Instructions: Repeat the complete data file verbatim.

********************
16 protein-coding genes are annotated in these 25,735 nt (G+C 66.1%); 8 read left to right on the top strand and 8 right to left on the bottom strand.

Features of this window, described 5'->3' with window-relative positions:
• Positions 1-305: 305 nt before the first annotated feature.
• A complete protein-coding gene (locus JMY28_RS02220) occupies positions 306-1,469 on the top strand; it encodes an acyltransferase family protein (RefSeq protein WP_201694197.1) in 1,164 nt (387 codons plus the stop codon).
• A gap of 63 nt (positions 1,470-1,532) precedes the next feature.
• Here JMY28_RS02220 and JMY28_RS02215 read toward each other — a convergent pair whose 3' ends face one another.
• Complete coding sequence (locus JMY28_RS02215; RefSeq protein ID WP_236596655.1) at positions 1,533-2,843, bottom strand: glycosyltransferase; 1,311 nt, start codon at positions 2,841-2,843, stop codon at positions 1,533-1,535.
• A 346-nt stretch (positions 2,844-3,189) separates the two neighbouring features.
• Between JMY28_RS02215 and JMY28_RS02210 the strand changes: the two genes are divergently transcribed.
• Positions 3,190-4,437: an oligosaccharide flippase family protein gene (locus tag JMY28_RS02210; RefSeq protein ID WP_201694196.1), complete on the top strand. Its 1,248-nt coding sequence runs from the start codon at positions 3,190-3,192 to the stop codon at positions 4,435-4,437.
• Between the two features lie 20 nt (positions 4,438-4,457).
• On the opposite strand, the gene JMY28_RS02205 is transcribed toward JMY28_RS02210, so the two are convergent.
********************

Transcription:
16 protein-coding genes are annotated in these 25,735 nt (G+C 66.1%); 8 read left to right on the top strand and 8 right to left on the bottom strand.

Features of this window, described 5'->3' with window-relative positions:
• Positions 1-305: 305 nt before the first annotated feature.
• A complete protein-coding gene (locus JMY28_RS02220) occupies positions 306-1,469 on the top strand; it encodes an acyltransferase family protein (RefSeq protein WP_201694197.1) in 1,164 nt (387 codons plus the stop codon).
• A gap of 63 nt (positions 1,470-1,532) precedes the next feature.
• Here JMY28_RS02220 and JMY28_RS02215 read toward each other — a convergent pair whose 3' ends face one another.
• Complete coding sequence (locus JMY28_RS02215; RefSeq protein ID WP_236596655.1) at positions 1,533-2,843, bottom strand: glycosyltransferase; 1,311 nt, start codon at positions 2,841-2,843, stop codon at positions 1,533-1,535.
• A 346-nt stretch (positions 2,844-3,189) separates the two neighbouring features.
• Between JMY28_RS02215 and JMY28_RS02210 the strand changes: the two genes are divergently transcribed.
• Positions 3,190-4,437: an oligosaccharide flippase family protein gene (locus tag JMY28_RS02210; RefSeq protein ID WP_201694196.1), complete on the top strand. Its 1,248-nt coding sequence runs from the start codon at positions 3,190-3,192 to the stop codon at positions 4,435-4,437.
• Between the two features lie 20 nt (positions 4,438-4,457).
• On the opposite strand, the gene JMY28_RS02205 is transcribed toward JMY28_RS02210, so the two are convergent.